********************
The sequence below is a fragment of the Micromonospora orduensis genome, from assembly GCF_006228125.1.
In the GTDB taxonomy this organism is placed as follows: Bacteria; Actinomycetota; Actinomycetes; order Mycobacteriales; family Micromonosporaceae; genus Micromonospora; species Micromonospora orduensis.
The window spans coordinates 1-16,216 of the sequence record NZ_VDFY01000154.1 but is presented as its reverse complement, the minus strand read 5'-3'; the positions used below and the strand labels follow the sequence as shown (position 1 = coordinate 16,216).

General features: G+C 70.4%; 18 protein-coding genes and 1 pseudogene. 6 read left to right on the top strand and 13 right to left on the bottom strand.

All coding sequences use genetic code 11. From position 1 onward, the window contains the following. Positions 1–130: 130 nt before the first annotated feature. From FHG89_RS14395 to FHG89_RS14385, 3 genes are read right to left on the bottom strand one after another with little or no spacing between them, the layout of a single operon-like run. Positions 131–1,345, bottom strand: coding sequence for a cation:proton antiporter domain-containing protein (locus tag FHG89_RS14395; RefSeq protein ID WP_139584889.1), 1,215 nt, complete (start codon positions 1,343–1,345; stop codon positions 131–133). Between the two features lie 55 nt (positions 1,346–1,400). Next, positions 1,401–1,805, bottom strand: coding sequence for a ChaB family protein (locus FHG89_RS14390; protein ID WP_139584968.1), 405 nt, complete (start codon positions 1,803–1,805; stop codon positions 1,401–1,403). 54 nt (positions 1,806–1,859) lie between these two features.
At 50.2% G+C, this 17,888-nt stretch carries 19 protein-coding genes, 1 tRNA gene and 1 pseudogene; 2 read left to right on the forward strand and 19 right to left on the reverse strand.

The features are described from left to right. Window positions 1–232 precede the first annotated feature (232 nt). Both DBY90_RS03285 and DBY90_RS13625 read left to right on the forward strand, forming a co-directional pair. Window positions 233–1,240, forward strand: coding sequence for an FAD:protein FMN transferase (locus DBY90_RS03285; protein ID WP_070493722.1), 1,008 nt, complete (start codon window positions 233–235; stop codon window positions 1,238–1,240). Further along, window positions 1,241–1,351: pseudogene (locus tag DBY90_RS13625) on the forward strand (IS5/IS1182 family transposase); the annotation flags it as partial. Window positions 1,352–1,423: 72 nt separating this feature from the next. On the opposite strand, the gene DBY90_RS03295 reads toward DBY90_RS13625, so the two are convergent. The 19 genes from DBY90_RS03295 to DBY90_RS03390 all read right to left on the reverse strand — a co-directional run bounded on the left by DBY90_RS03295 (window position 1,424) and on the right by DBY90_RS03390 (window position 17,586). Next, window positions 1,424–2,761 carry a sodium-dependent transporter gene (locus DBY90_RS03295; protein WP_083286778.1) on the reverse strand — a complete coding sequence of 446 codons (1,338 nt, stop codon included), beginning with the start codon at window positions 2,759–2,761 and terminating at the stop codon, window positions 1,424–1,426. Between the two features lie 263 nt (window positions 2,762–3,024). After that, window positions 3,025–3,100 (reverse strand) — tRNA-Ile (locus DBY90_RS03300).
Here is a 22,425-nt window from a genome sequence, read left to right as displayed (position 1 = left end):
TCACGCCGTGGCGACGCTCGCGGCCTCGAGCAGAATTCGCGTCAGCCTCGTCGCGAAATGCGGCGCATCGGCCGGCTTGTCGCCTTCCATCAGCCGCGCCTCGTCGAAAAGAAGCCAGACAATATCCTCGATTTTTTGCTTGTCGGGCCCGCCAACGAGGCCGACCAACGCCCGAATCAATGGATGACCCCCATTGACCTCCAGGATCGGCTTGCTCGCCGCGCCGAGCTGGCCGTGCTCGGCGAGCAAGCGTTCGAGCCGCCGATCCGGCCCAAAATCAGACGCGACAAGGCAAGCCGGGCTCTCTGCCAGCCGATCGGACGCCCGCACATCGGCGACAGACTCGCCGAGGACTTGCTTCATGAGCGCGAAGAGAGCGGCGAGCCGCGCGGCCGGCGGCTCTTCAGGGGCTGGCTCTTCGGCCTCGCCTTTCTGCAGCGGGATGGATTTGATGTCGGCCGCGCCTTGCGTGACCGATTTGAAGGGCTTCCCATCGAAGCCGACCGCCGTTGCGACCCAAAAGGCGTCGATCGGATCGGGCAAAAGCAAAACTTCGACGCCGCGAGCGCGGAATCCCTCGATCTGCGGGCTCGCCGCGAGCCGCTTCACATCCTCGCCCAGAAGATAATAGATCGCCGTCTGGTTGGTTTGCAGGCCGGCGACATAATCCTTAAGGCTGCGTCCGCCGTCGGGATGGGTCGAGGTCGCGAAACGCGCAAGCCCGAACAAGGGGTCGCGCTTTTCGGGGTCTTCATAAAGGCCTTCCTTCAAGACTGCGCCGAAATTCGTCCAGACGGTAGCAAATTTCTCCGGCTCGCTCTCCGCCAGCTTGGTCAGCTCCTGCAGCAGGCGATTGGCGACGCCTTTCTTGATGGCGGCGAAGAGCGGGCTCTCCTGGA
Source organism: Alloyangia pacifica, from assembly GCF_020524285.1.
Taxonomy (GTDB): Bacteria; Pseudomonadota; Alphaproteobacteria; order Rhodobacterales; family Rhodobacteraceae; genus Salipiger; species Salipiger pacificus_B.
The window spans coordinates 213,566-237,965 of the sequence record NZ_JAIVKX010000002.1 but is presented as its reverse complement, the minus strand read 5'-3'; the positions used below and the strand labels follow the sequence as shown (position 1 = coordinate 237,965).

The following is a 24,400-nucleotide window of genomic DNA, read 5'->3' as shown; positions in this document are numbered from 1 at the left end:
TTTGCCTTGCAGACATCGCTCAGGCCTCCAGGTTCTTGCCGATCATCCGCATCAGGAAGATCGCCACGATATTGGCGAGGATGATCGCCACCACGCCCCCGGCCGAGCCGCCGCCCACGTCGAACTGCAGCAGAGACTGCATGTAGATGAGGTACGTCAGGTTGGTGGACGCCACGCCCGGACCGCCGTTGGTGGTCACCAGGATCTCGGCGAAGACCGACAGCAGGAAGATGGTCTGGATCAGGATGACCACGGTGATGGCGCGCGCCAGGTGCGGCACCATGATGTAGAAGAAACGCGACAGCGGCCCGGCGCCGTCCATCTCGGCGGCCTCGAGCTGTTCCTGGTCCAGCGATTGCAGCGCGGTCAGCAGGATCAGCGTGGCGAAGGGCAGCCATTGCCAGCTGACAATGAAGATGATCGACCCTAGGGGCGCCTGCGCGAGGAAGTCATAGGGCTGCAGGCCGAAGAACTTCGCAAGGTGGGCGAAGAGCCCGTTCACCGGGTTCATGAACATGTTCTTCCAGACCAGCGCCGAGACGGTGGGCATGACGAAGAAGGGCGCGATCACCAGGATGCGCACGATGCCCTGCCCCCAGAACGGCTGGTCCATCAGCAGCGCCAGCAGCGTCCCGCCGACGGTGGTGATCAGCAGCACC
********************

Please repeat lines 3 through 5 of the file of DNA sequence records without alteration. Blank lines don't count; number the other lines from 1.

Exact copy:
The window spans coordinates 1-16,216 of the sequence record NZ_VDFY01000154.1 but is presented as its reverse complement, the minus strand read 5'-3'; the positions used below and the strand labels follow the sequence as shown (position 1 = coordinate 16,216).

General features: G+C 70.4%; 18 protein-coding genes and 1 pseudogene. 6 read left to right on the top strand and 13 right to left on the bottom strand.

All coding sequences use genetic code 11. From position 1 onward, the window contains the following. Positions 1–130: 130 nt before the first annotated feature. From FHG89_RS14395 to FHG89_RS14385, 3 genes are read right to left on the bottom strand one after another with little or no spacing between them, the layout of a single operon-like run. Positions 131–1,345, bottom strand: coding sequence for a cation:proton antiporter domain-containing protein (locus tag FHG89_RS14395; RefSeq protein ID WP_139584889.1), 1,215 nt, complete (start codon positions 1,343–1,345; stop codon positions 131–133). Between the two features lie 55 nt (positions 1,346–1,400). Next, positions 1,401–1,805, bottom strand: coding sequence for a ChaB family protein (locus FHG89_RS14390; protein ID WP_139584968.1), 405 nt, complete (start codon positions 1,803–1,805; stop codon positions 1,401–1,403). 54 nt (positions 1,806–1,859) lie between these two features.